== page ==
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Treatment with Low-Dose Cytarabine in Elderly Patients (Age 70 Years or Older) with Acute Myeloid Leukemia: A Single Institution Experience.

Heiblig M, Elhamri M, Tigaud I, Plesa A, Barraco F, Labussière H, Ducastelle S, Michallet M, Nicolini F, Plesa C, Wattel E, Salles G, Thomas X - Mediterr J Hematol Infect Dis (2016)

Bottom Line: Survival with LD-AraC was better than with BSC only (P = 0.001).There was no clear evidence that a beneficial effect of LD-AraC was restricted to any particular subtype of patients, except for cytogenetics.All this tends to confirm that LD-AraC can still represent a baseline against which new promising agents may be compared either alone or in combination.

View Article: PubMed Central - PubMed

Affiliation: Department of Hematology, Lyon-Sud Hospital, Hospices Civils de Lyon, Pierre Bénite, France.

ABSTRACT

Objectives: Low-dose cytarabine (LD-AraC) is still regarded as the standard of care in elderly patients with acute myeloid leukemia (AML) 'unfit' for intensive chemotherapy. In this study, we reported our experience with LD-AraC in patients ≥ 70 years old and compared the results to those of intensive chemotherapy, best supportive care (BSC), or hypomethylating agents in the same age population.

Methods: Between 2000 and 2014, 60 patients received LD-AraC at 20 mg once or twice daily by subcutaneous injection for 10 consecutive days every 4-6 weeks.

Results: Complete remission rate with LD-AraC was 7% versus 56% with intensive chemotherapy and 21% with hypomethylating agents. Median overall survival (OS) of patients treated with LD-AraC was 9.6 months with 3-year OS of 12%. Survival with LD-AraC was better than with BSC only (P = 0.001). Although not statistically significant, intensive chemotherapy and hypomethylating agents tended to be better than LD-AraC in terms of OS (median: 12.4 months and 16.1 months, respectively). There was no clear evidence that a beneficial effect of LD-AraC was restricted to any particular subtype of patients, except for cytogenetics. There was a trend for a better OS in LD-AraC treated patients in the setting of clinical trials as compared with those treated outside of a clinical trial.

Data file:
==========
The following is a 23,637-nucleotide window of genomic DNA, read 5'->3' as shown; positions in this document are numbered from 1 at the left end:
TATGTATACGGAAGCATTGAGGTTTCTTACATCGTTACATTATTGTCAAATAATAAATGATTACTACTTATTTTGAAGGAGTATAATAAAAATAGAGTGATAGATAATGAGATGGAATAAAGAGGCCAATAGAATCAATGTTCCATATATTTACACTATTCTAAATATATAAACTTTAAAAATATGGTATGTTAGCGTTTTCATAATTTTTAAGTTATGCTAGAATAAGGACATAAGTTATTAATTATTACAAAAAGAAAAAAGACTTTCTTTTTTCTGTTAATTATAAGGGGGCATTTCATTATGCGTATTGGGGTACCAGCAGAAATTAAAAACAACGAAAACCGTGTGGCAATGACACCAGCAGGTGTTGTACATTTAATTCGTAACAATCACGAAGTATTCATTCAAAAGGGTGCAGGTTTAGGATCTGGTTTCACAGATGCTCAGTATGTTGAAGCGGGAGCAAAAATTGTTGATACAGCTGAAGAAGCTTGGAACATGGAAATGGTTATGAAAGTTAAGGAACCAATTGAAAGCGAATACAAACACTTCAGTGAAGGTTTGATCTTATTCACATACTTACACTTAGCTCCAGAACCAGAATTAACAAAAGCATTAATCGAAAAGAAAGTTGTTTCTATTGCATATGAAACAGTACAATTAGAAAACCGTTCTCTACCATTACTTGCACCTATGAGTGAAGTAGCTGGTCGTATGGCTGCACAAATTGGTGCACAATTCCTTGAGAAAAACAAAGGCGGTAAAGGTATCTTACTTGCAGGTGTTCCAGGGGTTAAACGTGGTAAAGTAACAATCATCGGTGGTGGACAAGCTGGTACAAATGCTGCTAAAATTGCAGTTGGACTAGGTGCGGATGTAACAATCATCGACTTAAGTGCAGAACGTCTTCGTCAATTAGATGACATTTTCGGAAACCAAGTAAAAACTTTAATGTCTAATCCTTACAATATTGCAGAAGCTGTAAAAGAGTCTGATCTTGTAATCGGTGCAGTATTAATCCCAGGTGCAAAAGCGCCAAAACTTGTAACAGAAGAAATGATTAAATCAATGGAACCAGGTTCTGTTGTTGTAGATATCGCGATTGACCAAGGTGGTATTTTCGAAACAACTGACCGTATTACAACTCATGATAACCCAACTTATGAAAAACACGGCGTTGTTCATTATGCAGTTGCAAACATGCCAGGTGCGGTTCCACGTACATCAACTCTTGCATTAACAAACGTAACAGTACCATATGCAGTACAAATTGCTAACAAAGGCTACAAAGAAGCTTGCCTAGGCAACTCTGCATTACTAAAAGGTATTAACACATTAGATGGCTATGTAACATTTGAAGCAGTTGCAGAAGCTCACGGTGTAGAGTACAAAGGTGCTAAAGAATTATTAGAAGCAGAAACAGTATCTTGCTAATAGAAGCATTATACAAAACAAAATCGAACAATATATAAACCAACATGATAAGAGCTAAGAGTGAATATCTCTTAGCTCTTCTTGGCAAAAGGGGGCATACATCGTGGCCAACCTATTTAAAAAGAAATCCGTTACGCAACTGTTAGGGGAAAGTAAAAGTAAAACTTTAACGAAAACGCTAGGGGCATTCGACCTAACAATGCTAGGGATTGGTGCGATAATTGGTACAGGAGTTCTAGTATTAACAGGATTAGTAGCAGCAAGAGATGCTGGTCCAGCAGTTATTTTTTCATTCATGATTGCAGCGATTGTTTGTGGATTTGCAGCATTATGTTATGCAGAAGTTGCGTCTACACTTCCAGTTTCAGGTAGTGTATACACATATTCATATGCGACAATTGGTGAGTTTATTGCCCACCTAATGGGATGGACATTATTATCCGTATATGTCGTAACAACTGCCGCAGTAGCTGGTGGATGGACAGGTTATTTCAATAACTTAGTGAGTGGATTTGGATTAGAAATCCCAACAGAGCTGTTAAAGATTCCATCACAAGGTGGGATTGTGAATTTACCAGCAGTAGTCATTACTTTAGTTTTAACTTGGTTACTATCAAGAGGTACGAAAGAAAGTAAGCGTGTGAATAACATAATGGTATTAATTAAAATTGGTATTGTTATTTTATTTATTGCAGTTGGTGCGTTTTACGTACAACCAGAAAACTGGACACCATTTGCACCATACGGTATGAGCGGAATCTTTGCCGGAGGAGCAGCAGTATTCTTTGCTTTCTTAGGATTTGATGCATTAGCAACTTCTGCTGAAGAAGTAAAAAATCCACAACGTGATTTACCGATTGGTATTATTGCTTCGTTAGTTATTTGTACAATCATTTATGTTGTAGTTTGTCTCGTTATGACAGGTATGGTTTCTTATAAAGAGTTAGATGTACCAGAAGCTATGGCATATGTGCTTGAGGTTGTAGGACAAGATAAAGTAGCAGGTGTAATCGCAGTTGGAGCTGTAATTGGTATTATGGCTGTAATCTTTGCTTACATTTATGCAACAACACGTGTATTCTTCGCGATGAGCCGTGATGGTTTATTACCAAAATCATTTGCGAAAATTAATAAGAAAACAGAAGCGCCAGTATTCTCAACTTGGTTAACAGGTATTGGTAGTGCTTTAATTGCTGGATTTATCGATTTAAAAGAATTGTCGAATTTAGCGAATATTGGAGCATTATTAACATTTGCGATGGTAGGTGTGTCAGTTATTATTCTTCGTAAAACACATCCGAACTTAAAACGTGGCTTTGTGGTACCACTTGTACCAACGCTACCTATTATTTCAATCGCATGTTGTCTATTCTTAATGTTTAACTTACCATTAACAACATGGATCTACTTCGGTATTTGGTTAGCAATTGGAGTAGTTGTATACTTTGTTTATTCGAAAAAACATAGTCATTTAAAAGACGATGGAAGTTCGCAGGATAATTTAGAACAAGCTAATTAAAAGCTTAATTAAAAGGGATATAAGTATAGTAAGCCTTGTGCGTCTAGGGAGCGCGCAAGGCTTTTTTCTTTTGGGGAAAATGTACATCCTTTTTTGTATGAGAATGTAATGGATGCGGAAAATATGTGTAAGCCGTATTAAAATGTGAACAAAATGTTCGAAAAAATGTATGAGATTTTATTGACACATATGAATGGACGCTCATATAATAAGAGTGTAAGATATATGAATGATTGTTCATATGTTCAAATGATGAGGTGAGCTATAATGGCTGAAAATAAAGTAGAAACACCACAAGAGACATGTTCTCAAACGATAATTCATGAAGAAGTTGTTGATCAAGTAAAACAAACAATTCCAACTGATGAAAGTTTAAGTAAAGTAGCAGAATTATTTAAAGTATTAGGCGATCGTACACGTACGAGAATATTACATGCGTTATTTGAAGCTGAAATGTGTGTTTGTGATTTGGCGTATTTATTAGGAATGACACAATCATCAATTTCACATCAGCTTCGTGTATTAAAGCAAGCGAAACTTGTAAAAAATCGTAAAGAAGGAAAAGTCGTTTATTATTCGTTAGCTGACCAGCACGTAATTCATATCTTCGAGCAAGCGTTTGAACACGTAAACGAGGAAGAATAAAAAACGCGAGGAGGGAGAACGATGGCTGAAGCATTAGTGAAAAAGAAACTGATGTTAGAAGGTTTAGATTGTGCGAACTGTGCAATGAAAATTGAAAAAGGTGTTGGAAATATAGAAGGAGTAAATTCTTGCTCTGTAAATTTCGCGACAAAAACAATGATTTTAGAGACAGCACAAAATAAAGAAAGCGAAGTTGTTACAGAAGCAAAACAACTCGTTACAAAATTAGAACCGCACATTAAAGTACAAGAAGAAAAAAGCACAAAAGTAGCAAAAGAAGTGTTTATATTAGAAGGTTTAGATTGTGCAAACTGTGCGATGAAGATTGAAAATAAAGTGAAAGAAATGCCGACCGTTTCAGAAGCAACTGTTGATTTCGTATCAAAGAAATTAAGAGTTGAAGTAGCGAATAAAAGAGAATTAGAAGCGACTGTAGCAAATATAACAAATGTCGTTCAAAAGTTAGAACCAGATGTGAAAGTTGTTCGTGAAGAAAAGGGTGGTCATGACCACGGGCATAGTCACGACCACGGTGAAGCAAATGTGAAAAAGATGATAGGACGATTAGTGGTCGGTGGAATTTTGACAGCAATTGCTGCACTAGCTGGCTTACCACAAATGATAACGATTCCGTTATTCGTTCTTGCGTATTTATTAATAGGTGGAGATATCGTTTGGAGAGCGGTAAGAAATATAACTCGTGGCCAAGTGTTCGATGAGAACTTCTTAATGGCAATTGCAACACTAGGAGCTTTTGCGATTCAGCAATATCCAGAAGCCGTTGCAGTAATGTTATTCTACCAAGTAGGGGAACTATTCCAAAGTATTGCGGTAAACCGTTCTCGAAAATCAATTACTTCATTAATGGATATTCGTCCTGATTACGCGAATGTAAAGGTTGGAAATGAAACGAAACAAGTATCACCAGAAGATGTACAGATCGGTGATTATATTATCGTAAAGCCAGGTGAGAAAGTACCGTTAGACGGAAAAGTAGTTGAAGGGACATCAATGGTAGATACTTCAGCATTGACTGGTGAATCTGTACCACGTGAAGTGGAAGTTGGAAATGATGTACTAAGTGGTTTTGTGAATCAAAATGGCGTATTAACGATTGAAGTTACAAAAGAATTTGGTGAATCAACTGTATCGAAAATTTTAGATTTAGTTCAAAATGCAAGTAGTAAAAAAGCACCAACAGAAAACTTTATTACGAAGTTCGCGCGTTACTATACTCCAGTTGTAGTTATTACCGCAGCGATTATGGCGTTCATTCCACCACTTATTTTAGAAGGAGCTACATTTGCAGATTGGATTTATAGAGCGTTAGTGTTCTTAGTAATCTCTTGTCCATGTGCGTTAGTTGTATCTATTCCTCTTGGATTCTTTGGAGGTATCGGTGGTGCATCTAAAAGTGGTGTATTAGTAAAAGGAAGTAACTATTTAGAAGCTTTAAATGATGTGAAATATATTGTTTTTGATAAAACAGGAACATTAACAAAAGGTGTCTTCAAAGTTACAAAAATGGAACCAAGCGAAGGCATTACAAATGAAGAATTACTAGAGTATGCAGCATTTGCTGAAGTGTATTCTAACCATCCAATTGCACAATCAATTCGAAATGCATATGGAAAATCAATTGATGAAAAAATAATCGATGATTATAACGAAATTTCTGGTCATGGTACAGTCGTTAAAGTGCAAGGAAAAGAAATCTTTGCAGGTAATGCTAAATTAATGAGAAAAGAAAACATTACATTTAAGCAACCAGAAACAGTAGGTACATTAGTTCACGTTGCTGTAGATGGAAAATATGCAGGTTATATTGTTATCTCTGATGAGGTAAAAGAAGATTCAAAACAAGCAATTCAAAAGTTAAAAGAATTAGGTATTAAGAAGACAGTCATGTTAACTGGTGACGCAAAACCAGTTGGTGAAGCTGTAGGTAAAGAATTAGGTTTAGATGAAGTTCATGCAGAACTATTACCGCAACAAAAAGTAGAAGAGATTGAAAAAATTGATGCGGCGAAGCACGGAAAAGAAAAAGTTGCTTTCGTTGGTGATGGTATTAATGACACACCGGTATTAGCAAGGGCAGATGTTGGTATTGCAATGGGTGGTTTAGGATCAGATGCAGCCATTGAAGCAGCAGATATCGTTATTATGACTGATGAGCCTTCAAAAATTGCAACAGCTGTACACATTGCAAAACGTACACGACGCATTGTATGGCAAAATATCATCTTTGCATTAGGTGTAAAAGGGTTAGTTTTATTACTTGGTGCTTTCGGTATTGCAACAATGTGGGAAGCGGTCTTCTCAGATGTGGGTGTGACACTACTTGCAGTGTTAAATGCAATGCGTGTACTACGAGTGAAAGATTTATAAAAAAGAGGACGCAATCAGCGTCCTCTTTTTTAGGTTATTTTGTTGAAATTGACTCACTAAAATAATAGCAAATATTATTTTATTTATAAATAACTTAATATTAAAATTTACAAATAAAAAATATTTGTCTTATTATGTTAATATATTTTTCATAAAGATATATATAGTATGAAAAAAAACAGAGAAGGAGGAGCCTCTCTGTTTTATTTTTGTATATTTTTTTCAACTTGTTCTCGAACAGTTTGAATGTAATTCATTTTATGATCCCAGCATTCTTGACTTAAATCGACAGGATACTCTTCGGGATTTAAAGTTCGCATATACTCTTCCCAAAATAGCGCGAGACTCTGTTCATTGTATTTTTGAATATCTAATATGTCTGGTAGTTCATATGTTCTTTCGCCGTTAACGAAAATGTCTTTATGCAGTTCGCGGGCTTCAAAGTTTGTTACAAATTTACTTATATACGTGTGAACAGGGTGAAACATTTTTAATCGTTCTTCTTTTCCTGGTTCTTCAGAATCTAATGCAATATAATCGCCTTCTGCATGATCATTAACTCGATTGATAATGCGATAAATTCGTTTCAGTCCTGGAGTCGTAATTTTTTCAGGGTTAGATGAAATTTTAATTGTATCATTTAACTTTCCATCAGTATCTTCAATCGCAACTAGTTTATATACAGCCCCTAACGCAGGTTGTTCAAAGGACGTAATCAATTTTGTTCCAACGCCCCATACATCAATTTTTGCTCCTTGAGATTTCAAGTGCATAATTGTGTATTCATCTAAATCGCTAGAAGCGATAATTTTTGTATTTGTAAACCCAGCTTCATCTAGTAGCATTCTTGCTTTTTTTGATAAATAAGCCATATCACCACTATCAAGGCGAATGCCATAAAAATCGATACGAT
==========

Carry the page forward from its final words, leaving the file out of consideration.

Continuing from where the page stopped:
Conclusions: Despite a trend in favor of intensive chemotherapy and hypomethylating agents over LD-AraC, no real significant advantage could be demonstrated, while LD-AraC showed a significant advantage comparatively to BSC. All this tends to confirm that LD-AraC can still represent a baseline against which new promising agents may be compared either alone or in combination.

No MeSH data available.


Related in: MedlinePlus

Overall survival: LD-AraC versus intensive chemotherapy.
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f2-mjhid-8-1-e2016009: Overall survival: LD-AraC versus intensive chemotherapy.

Mentions: Survival with LD-AraC was better than that with BSC only (median OS: 9.6 months vs. 3.4 months; P = 0.001) (Figure 1). Although not statistically significant, intensive chemotherapy tended to be better than LD-AraC in terms of OS (median OS: 12.4 months vs. 9.6 months; 3-year OS: 27% vs. 12%; P = 0.07) (Figure 2). However, differences in favor of intensive chemotherapy were only confirmed for patients aged less than 75 years (median: 12.7 months vs. 9.2 months; 3-year OS: 28% vs. 10%). In patients aged ≥ 75 years, median OS was better with LD-AraC (9.6 months vs. 2.8 months). Although there was a trend for better results with hypomethylating agents, no significant differences were observed when compared with LD-AraC (median OS: 16.1 months with hypomethylating agents vs. 9.6 months with LD-AraC; 3-year OS: 22% vs. 12%; P = 0.1) (Figure 3). In a multivariate analysis including cytogenetics (unfavorable vs. intermediate/favorable risk), age (< 75 years vs. ≥ 75 years), de novo or secondary AML, and the type of treatment, only cytogenetics was of prognostic value (HR, 1.93; 95% CI, 1.50–2.47; P < 0.001).